It has been a little over a year since I first met a small group of Christians in northwestern Germany who were reaching out to Russian Jews in the area. One Jewish family with whom I shared the gospel stands out in my mind: a grandmother, Sara; Sara’s daughter, Emma; Emma’s daughter and son-in-law, Viktoria and Vitaly.
Sara showed no interest, but Emma and Vitaly were quite curious. Viktoria was the most talkative of all. After the visit, I spoke with the family’s Christian friends about how to continue the witness, and particularly about conducting regular inductive Bible studies from the book of John. When I returned to England I mailed them examples of such studies in German and was pleased to hear later that one of the Christian friends began faithfully visiting this family for Bible study.
It was many months before I saw the Russian Jewish family again. They all seemed glad to see me, but I was saddened to find Viktoria and Vitaly less open to the gospel than when we’d first met. Nevertheless, Emma said she would be happy to meet with me again to discuss Jesus.
A month passed before I was able to see Emma and Sara again. We arranged to meet in the home of some of the Christian friends who’d been continuing the witness. After a bit of small-talk, I looked directly into Emma’s eyes and asked, What is the biggest obstacle to your believing in Jesus?” Emma replied, “The resurrection.”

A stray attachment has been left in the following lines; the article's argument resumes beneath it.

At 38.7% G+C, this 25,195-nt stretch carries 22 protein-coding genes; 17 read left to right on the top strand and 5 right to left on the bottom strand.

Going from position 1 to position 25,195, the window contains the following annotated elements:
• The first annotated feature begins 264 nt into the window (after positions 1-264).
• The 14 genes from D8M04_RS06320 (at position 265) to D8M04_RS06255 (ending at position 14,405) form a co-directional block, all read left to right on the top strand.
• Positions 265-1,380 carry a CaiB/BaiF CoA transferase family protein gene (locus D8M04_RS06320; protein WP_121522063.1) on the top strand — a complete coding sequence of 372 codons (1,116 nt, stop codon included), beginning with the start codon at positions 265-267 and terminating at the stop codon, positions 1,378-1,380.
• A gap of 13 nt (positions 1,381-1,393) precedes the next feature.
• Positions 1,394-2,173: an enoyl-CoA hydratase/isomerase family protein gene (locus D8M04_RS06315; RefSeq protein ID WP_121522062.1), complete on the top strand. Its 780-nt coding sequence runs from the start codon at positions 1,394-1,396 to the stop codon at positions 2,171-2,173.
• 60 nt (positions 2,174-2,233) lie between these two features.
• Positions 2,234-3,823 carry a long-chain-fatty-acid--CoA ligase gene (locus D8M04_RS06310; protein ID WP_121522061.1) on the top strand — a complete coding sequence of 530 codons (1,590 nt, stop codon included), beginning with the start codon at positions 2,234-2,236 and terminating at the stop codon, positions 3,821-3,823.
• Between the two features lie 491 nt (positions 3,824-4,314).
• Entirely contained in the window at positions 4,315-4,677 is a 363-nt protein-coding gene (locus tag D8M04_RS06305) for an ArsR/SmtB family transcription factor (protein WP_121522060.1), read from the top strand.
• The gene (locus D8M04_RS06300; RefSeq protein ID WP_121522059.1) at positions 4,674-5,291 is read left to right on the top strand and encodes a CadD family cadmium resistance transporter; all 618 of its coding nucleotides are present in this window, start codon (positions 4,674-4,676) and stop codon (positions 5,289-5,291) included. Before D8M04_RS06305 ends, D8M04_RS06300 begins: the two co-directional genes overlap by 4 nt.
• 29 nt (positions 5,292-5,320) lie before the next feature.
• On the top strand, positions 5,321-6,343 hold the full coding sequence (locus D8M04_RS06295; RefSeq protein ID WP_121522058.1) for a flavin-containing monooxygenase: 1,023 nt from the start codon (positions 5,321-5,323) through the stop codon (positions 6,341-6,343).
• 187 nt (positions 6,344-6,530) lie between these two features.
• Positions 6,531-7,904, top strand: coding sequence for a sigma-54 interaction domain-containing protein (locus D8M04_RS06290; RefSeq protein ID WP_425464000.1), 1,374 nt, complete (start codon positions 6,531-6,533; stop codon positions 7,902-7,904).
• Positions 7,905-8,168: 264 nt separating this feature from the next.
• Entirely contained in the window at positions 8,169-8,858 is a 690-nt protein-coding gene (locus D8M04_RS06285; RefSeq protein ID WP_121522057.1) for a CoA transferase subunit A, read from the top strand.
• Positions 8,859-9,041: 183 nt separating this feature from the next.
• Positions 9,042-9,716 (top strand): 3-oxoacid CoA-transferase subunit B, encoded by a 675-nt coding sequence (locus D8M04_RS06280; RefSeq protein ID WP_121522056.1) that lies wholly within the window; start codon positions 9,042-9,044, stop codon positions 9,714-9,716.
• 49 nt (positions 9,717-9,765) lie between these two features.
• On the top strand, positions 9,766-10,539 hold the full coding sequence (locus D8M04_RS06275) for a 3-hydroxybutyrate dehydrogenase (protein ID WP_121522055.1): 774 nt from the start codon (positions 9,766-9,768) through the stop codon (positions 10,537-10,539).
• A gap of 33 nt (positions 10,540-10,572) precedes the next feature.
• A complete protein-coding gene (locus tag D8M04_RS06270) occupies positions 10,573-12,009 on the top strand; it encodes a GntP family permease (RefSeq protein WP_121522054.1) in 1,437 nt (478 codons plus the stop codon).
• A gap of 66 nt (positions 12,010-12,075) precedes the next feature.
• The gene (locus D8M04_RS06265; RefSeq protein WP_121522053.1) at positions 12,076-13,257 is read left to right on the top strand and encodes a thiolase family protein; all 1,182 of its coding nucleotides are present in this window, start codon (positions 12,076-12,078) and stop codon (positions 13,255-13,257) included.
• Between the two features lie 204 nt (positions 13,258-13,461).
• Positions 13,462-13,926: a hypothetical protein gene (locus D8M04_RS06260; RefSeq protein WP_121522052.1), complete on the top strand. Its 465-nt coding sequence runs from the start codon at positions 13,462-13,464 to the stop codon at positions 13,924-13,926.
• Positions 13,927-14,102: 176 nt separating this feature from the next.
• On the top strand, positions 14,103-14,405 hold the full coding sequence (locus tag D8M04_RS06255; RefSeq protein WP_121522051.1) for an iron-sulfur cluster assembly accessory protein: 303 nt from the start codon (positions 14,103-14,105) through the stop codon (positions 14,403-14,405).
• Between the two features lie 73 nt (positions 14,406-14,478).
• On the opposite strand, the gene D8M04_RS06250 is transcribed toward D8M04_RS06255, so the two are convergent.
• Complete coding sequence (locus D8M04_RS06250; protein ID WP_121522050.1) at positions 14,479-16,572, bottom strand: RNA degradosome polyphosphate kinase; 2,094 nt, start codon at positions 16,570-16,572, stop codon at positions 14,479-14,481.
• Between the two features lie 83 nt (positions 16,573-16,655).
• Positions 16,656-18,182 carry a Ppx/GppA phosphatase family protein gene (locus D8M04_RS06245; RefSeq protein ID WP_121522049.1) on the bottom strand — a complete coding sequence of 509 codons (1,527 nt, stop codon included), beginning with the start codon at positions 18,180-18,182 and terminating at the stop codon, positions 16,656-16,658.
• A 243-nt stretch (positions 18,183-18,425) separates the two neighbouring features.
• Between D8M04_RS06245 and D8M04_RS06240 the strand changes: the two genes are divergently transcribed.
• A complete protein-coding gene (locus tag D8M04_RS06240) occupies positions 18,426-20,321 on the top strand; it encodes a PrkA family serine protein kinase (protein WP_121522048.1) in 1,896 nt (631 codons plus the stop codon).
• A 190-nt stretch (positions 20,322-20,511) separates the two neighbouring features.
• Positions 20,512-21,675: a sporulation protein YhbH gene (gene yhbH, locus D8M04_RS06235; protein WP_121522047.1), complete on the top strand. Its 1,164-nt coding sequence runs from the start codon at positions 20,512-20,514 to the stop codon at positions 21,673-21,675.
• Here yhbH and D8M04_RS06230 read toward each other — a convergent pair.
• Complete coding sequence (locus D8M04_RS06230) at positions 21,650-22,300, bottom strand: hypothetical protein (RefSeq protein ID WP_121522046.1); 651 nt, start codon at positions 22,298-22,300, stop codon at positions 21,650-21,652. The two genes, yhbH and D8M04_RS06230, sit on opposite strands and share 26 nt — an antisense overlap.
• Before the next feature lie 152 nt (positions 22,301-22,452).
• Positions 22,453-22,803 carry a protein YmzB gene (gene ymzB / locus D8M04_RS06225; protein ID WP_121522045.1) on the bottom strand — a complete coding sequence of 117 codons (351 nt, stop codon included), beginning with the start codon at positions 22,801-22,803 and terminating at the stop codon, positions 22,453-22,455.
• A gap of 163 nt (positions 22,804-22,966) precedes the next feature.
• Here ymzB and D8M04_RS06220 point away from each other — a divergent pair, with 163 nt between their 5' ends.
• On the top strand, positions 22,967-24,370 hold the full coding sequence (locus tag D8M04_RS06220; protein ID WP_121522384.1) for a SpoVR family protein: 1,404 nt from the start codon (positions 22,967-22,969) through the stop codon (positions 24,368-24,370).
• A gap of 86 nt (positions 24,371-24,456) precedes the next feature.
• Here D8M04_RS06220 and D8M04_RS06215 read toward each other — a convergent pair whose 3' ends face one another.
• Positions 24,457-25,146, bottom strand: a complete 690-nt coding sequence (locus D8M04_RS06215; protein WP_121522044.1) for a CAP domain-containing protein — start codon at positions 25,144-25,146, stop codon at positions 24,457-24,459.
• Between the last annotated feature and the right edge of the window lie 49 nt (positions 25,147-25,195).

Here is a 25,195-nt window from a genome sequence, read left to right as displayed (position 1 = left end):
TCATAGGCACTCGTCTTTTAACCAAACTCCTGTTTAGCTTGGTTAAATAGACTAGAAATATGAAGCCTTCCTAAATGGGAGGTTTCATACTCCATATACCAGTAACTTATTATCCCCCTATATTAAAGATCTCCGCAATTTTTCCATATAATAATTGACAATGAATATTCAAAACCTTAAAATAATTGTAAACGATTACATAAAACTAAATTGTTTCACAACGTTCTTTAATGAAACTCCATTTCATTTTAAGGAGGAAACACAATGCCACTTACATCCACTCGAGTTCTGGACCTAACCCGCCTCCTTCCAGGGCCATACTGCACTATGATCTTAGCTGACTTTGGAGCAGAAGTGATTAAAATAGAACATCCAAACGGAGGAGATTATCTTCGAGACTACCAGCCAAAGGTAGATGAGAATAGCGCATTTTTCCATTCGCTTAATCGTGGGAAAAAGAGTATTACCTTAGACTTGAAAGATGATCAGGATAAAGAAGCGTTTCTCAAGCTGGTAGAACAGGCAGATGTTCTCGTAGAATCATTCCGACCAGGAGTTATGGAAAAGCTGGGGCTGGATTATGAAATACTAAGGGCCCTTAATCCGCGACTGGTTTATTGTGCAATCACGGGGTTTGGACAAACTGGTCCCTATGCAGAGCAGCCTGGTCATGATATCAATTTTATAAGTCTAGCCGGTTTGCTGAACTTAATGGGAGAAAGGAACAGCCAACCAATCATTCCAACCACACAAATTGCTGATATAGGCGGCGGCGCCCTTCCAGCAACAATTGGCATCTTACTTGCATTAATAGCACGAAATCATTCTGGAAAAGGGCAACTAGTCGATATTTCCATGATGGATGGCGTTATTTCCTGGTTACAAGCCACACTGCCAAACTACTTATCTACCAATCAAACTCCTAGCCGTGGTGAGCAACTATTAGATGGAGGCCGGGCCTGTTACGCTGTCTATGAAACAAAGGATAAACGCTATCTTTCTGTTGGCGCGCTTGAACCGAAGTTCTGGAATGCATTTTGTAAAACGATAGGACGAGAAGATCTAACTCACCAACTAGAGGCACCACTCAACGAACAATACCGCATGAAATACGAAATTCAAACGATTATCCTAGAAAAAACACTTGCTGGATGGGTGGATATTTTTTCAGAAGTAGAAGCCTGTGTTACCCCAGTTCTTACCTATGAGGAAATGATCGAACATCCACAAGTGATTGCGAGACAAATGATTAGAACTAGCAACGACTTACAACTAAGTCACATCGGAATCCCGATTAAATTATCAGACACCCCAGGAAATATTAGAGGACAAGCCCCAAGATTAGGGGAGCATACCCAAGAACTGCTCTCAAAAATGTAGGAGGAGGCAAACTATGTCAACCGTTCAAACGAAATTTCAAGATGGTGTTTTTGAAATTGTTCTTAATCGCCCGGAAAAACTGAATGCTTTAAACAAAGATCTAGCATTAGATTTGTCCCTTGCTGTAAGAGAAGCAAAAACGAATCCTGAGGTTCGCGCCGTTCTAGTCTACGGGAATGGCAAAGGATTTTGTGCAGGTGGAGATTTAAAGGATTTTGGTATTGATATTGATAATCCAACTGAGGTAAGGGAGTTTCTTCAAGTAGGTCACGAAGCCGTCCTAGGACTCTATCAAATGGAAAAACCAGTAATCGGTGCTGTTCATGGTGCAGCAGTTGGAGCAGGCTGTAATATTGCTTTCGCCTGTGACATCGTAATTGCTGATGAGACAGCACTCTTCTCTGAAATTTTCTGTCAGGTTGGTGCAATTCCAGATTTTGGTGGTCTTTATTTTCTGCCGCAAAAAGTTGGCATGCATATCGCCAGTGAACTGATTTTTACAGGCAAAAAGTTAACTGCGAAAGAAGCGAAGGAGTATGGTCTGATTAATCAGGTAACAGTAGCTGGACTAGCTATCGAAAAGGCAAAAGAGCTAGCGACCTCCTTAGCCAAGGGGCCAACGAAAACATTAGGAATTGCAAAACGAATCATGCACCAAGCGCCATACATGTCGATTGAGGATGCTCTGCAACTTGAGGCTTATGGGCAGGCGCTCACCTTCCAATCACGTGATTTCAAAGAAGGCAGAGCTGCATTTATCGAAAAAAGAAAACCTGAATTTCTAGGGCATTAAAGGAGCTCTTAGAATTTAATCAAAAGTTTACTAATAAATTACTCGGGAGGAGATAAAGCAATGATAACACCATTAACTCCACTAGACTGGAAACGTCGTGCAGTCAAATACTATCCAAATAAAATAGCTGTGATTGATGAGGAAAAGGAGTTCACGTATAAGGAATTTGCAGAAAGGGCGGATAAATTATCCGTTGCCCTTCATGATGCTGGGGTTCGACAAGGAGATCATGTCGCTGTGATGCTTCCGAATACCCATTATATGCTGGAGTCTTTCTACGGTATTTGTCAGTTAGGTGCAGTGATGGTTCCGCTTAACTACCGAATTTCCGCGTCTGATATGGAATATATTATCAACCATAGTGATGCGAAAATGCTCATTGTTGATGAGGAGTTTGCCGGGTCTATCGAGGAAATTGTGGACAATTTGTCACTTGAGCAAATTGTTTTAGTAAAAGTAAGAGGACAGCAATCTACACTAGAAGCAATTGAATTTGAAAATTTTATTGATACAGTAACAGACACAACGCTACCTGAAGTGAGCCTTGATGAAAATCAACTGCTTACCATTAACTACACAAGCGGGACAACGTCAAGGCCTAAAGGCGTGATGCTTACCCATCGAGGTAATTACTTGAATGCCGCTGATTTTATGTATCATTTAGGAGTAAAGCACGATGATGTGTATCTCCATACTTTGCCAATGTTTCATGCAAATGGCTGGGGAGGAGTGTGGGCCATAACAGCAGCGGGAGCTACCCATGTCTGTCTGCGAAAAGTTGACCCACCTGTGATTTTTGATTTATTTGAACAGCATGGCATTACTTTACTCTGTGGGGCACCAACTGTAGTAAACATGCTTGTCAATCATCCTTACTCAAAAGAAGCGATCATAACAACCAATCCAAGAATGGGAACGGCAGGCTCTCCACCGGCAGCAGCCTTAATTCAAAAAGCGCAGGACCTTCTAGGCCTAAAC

Immediately we began a Bible study on the resurrection. Emma listened intently and at one point she had tears in her eyes. It was evident that God was moving in her heart. At the same time I began to get a strange sensation. Sara, who had never seemed especially interested, was listening even more intently. Although she kept silent, I could sense that she was processing what I was saying.
At the end of the study, I reiterated the gospel, asked if they understood and offered them the opportunity to respond. Emma wanted to pray that God would confirm to her whether the gospel was true, but she was not ready to accept it as her own just yet. However, as I started to talk with Sara, it was clear that something very profound was going on in her heart. When I asked Sarah if she believed Yeshua was her Messiah and Savior, she said “Yes.” There was no doubt in her mind. She wanted to pray there and then to give her life to the Messiah.
As we spoke to God together, I reflected on all those present in the room. Not only was a Jewish person coming back to the God of Israel that day, but a group of faithful German Christians were there to see the fruit of their loyal and loving witness. It was a wonderful time for all. Please pray for the rest of Sara’s family, that they will follow her example and come to know the Messiah and Savior of Israel.
Sara is one of many Russian Jewish people in Germany who have come to know Jesus since Jonathan has begun his regular evangelistic journeys there. Simon, Nadia, Michael, Hasje and Alexander are eager to learn how to share their faith with others. Leonid and Raisa believe but are afraid to make a commitment for fear of being rejected by the rest of the Jewish community.